Warning: this post contains discussion of religion and faith and stuff. I know 99% of the people who read this are mature and nice. Haters, go away. Yes, I consider myself a Christian. If you don’t, fine. But no hating, on me or anyone who comments on this post, whatever their views.
Sometimes I struggle to separate writing from real life.
I struggle to work out which of the thoughts in my head are mine, and which belong to my characters. I struggle to know whether it’s okay for my characters to speak or behave in certain ways when I don’t do that, even though I know they’re not me – should my protagonists swear, when I don’t tend to (at least in public)? Should they say ‘Oh my god’ when I don’t like the phrase? Does it even matter what my characters do?
And recently I’ve been struggling with my faith because of writing.
Many of you will know that I’m writing a book about the apocalypse this November. I’ve been doing a lot of research, reading extrabiblical and apocryphal texts, as I’ve mentioned here before. And I also said that I was unsure ‘how’ to read the extrabiblical texts: do I read them as I’d read the Bible, or do I read them as I’d read Celtic mythology?
I’m not sure why it’s such a big deal for me when I fictionalise aspects of the Christian faith, especially when they’re the lesser-known parts that my church denomination doesn’t recognise as part of the Bible, but I’ve got a few ideas.
I think it’s because I use mythology. I use myths and legends and steal what I want from them to write books. The Death and Fairies trilogy uses Celtic myths (the Dagda, the lennán sidhe, the phouka…). A novel I began a while ago, but have not had the opportunity to complete, is formed on a base of Norse mythology, particularly focusing on Alfheim and Svartalfheim (the lands of the elves / dark elves). Legacy and Memory were Celtic mythology, as was Beneath the Branches. Most of these are novels that will never go anywhere, but I wrote them. I’m currently working on a short story that is an adaptation of a Welsh myth.
I took what I wanted from the mythology and I ignored the rest. I made up stuff to fill in the gaps and I interpreted contradictions as I wanted. Because I believe they’re stories and nothing more, I’m happy to play around with them.
And yet when it comes to my faith I’m afraid to do that. If I start fictionalising part of it, how long will it be before all of it is a story to me?
Many of you may not understand where I’m coming from, especially if you believe the Bible to be ‘just stories’ anyway. I understand that talking about my faith so publicly can be a risk these days; people are quick to judge, especially on the internet. And yet it’s something I can’t keep to myself any more.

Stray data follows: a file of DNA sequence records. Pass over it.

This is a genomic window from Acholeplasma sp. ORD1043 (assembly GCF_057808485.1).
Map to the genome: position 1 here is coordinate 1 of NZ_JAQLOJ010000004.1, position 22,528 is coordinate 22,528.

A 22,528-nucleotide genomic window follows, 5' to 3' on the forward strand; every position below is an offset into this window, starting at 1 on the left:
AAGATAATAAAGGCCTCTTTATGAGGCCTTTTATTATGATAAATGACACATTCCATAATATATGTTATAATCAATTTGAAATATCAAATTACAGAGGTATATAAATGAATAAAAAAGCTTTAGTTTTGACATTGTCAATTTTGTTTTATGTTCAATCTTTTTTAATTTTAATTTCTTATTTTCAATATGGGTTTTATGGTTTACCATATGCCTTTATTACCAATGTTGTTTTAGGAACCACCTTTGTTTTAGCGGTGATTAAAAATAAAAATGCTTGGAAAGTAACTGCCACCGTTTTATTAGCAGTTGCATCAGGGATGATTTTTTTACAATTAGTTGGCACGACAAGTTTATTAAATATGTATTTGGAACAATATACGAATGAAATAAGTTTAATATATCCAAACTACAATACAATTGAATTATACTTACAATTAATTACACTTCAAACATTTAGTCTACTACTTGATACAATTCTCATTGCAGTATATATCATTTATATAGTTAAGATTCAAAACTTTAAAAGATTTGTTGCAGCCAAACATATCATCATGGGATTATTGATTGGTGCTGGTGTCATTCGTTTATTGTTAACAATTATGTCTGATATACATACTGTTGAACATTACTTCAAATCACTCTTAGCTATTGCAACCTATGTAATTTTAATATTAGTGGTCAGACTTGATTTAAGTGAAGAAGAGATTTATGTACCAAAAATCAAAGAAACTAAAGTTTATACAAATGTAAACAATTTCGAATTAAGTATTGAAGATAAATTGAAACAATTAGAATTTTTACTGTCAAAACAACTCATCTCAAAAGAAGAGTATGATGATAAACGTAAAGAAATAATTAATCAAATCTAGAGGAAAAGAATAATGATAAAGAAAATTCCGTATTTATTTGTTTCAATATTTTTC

People include God in stories all the time. He appears because the characters believe in God. Or because they don’t. He appears because it’s the end of the world or because something is happening.
People include the devil, too – usually more often. Satan or Lucifer turns up in all sorts of stories and TV shows and films, usually in the context of the apocalypse but sometimes more here-and-now.
The show Supernatural uses demons the entire time. From series four onwards, angels are pretty major players as well. I’ve not got as far as the part where Cas is God and have no idea how that works, but I know it’s coming. Then there are books like Good Omens, which have heaven and hell, and even though they’re absolutely hilarious there are probably people who are offended by them.
On the one hand, refusing to ‘fictionalise’ any aspects of faith is like saying you can’t ‘fictionalise’ any aspects of real life. But I write my friends into books all the time, sneakily – often, they wouldn’t notice it themselves – and places I’ve been and things I’ve done. That doesn’t mean I start to think of those people as fictional: I recognise the version in my books as separate, just as the events that I exaggerate and embroider in my books are separate from their origins.
Yet at the same time, I’m wary of making things up to fill in the gaps when taking elements from books like Enoch, even though they’re so apocryphal they’re extrabiblical. (Confused? I’m following on from this.) I’m worried about offending people by including actual Biblical angels like Raphael, who is a major character in my NaNo novel this year. I’m worried that using my faith in fiction will make it harder for me to believe it.
I need to separate myself from my writing, but it’s just one instance where it’s hard. It’s really hard.
Probably, I find it difficult because I’m struggling anyway. Because nothing I believe is solid enough for me to separate fiction from fact. I’ve had a lot of moments recently when I’ve thought, “I don’t know what I think about this.” I don’t know what I believe when it comes to Hell and judgement, okay? Don’t keep asking me, I’m confused enough!
I can fictionalise my friends, but I don’t feel comfortable fictionalising God, even though I’m continually taught that the whole basis of the faith I’ve come to call my own is the ‘relationship’ between us and God. Hmm. Something’s not right there.
So I’m struggling. And I’m confused. And I blame my writing, yet I’m not going to stop, because this story is consuming my mind and I cannot contemplate the idea of not writing it.
Have you ever had anything similar? If you follow a particular religion or faith, do you find that you can’t include it in your writing, and if so, what’s your advice?